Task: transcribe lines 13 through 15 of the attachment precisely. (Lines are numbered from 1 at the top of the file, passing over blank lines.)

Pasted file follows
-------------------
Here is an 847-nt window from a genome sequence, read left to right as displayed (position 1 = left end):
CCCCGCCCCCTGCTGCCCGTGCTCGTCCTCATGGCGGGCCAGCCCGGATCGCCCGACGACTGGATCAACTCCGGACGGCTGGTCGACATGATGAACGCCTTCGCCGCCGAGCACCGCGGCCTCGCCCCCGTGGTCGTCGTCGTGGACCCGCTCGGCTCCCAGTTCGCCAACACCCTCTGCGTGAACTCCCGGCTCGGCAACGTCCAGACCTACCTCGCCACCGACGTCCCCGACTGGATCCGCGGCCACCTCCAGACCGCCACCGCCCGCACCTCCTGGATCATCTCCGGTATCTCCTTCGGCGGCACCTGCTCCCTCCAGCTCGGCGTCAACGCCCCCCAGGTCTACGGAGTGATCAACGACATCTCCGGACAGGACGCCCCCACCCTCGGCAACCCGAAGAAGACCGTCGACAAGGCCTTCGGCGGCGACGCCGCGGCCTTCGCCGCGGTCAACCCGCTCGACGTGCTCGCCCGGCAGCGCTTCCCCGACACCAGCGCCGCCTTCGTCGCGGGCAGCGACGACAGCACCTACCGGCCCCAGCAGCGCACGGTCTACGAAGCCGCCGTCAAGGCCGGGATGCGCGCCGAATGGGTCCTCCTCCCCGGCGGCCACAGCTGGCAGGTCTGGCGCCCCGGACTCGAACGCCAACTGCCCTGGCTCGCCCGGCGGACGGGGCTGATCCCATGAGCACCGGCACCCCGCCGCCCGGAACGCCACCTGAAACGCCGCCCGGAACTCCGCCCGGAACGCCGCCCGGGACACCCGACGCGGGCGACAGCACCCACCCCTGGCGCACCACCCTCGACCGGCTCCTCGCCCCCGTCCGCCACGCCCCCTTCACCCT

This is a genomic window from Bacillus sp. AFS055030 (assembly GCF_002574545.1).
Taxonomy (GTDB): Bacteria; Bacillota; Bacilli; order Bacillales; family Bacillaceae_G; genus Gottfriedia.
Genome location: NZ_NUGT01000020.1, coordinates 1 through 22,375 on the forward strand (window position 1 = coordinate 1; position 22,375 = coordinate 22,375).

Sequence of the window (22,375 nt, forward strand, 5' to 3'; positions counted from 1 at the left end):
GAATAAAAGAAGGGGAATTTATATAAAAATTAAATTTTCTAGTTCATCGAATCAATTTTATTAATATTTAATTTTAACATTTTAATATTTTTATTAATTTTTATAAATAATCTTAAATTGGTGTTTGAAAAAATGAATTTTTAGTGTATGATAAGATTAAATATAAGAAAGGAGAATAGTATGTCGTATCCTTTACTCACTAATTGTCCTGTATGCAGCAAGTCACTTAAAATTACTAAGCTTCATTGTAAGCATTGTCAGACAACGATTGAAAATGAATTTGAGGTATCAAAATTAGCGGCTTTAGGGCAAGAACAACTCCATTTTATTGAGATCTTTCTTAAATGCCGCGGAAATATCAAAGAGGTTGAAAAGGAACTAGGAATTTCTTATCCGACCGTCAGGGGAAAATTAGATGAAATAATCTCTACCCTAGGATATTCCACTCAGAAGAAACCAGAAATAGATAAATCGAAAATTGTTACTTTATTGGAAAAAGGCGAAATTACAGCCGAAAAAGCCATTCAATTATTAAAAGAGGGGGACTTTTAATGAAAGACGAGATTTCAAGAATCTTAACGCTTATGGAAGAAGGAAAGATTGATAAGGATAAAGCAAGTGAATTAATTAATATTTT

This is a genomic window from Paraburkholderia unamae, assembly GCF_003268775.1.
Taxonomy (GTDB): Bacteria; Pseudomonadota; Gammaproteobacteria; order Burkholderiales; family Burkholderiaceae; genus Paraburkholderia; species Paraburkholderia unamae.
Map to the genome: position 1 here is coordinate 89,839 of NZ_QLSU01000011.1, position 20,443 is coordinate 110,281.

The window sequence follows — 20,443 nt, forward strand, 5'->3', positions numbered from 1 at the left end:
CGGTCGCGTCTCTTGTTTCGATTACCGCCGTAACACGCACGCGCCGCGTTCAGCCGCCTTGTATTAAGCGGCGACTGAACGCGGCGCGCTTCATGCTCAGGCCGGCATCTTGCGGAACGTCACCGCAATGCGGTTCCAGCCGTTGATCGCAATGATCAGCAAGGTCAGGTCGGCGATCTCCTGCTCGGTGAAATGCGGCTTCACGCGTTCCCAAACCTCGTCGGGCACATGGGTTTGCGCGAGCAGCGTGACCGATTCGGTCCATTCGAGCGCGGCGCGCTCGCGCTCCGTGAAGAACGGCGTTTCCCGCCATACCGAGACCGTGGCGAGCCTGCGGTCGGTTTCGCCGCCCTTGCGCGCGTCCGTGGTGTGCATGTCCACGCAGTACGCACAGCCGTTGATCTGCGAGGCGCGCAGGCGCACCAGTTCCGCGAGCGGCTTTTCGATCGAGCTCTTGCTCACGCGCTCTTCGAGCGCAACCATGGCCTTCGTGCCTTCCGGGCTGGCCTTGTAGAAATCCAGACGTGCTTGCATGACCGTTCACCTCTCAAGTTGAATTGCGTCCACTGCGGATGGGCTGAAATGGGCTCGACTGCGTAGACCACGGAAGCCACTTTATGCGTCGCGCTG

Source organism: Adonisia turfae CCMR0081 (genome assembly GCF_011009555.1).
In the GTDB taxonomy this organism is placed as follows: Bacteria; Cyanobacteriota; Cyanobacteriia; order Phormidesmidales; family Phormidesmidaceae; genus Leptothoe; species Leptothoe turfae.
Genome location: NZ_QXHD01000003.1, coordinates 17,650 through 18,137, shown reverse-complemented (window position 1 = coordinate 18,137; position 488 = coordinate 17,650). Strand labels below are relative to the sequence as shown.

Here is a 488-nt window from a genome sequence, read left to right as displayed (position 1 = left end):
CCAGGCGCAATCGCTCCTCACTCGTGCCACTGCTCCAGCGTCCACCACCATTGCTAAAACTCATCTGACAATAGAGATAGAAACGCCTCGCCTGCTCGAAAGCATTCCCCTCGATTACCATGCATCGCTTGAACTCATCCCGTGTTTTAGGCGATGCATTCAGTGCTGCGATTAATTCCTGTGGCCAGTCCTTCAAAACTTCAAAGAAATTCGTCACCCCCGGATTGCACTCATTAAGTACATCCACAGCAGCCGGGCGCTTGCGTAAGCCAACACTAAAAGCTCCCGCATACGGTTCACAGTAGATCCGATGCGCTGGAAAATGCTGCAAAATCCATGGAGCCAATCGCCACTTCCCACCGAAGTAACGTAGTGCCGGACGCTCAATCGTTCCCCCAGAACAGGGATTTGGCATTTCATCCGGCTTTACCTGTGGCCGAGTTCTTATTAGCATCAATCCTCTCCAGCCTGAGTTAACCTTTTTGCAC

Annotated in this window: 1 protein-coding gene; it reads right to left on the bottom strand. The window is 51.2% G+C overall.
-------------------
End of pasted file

Source organism: Adonisia turfae CCMR0081 (genome assembly GCF_011009555.1).
In the GTDB taxonomy this organism is placed as follows: Bacteria; Cyanobacteriota; Cyanobacteriia; order Phormidesmidales; family Phormidesmidaceae; genus Leptothoe; species Leptothoe turfae.
Genome location: NZ_QXHD01000003.1, coordinates 17,650 through 18,137, shown reverse-complemented (window position 1 = coordinate 18,137; position 488 = coordinate 17,650). Strand labels below are relative to the sequence as shown.